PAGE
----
Well I basically decided to do some work on this for my own interest, to find a fairly simple but effective way of calculating player values in different systems.

So I used the calculation I suggested above above, ie.;

value created in a stat = (score in stat – mean of that stat)/(standard deviation of stat)

Obviously you need to get a hold of mean and standard deviation values. A point on that, subtracting the mean is not strictly necessary, in doing so you get an indication of value created or lost in that stat over a replacement player, but when comparing two players the difference would cancel out. It basically gives a datum (zero-line) at average value, that theoretically could make it possible to compare apples and pears (or in our case hitters and pitchers).

I created my list of values of mean and standard deviation from this years stats, which I took from J35J / Jason’s excellence spreadsheet recently posted on this forum (http://www.fantasybaseballcafe.com/foru ... p?t=240400). It’s an excellent resource which I really appreciate if you see this Jason.

I limited the stats to standard 5x5 to get a baseline to see if the maths work out. I limited the field to all hitters with 450+ ab’s (300+ for catchers). Starters with 100 IP’s and all relief pitchers in the spreadsheet (as it was already limited to the only 60 commonly fantasy relevant pitchers)

Furthermore I haven’t treated each stat exactly the same.

For hitting I have simply used the formula above for Runs, Hr’s RBI’s and SB’s, however as AVG is not a cumulative stat I believe it should be treated slightly different. For instance, Cano and Jeter had AVG’s of .342 and .343 respectively, but as Jeter had 141 extra at bats, his contribution would have a greater impact, making him more valuable. Therefore for AVG I have used the above formula, but then adjusted it by multiplying by the ratio of (players at bats) / (mean at bats).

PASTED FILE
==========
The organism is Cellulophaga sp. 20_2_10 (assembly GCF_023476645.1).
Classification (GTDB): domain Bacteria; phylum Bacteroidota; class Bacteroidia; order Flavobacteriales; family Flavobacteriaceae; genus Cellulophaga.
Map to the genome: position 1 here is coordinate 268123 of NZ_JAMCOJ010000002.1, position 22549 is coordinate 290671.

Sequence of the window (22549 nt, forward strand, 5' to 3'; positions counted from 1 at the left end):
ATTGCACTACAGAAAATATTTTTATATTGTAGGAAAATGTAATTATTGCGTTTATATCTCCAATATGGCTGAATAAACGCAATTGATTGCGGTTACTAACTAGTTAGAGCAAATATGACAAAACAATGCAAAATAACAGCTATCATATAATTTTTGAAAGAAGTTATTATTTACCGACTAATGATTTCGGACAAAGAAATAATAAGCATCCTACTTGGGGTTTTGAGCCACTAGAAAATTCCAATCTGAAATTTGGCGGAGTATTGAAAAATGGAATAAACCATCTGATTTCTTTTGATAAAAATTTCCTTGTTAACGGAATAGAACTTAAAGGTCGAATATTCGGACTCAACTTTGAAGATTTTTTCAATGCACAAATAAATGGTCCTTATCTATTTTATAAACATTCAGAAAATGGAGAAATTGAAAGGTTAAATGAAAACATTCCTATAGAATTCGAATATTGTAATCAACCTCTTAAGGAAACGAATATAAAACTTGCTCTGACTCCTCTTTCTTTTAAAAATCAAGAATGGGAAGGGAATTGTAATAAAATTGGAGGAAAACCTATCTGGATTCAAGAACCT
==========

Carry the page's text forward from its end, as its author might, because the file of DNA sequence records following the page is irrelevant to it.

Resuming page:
For pitching it can be seen that ERA and WHIP are both similar cases to AVG and have been treated as such (adjusted for Innings pitched), with the exception that the value has been reversed (ei. a decrease is better!). However as many leagues are limited innings, and a good manager would normally use the entire quota (or near too) I have also treated K’s SV’s and Win’s the same way. My explanation of why is as follows, a starting pitcher who gets 100k’s in 200 ip’s has lost you value, because he has limited your ability to succeed in strikeouts, whereas a reliever who gets 100k’s in 60ip has gained you value, therefore using just the cumulative number would not give a fair reflection of the value added or lost. To take this into account I have simply replaced the K SV and Win stats and replaced them with K/9 SV/9 and Win/9.